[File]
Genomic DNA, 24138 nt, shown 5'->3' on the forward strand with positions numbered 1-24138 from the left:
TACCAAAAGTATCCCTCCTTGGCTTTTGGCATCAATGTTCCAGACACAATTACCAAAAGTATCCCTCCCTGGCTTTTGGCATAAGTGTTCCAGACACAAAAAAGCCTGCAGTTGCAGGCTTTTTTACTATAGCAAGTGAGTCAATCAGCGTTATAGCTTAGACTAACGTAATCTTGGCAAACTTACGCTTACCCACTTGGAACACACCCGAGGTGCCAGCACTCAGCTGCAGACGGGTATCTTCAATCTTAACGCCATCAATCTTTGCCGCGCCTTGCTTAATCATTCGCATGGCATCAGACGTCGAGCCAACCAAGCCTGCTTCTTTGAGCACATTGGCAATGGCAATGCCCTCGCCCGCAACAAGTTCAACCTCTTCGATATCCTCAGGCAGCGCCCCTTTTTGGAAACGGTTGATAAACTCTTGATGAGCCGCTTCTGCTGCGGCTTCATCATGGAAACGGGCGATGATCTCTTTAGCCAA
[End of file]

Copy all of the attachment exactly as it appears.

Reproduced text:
Genomic DNA, 24138 nt, shown 5'->3' on the forward strand with positions numbered 1-24138 from the left:
TACCAAAAGTATCCCTCCTTGGCTTTTGGCATCAATGTTCCAGACACAATTACCAAAAGTATCCCTCCCTGGCTTTTGGCATAAGTGTTCCAGACACAAAAAAGCCTGCAGTTGCAGGCTTTTTTACTATAGCAAGTGAGTCAATCAGCGTTATAGCTTAGACTAACGTAATCTTGGCAAACTTACGCTTACCCACTTGGAACACACCCGAGGTGCCAGCACTCAGCTGCAGACGGGTATCTTCAATCTTAACGCCATCAATCTTTGCCGCGCCTTGCTTAATCATTCGCATGGCATCAGACGTCGAGCCAACCAAGCCTGCTTCTTTGAGCACATTGGCAATGGCAATGCCCTCGCCCGCAACAAGTTCAACCTCTTCGATATCCTCAGGCAGCGCCCCTTTTTGGAAACGGTTGATAAACTCTTGATGAGCCGCTTCTGCTGCGGCTTCATCATGGAAACGGGCGATGATCTCTTTAGCCAA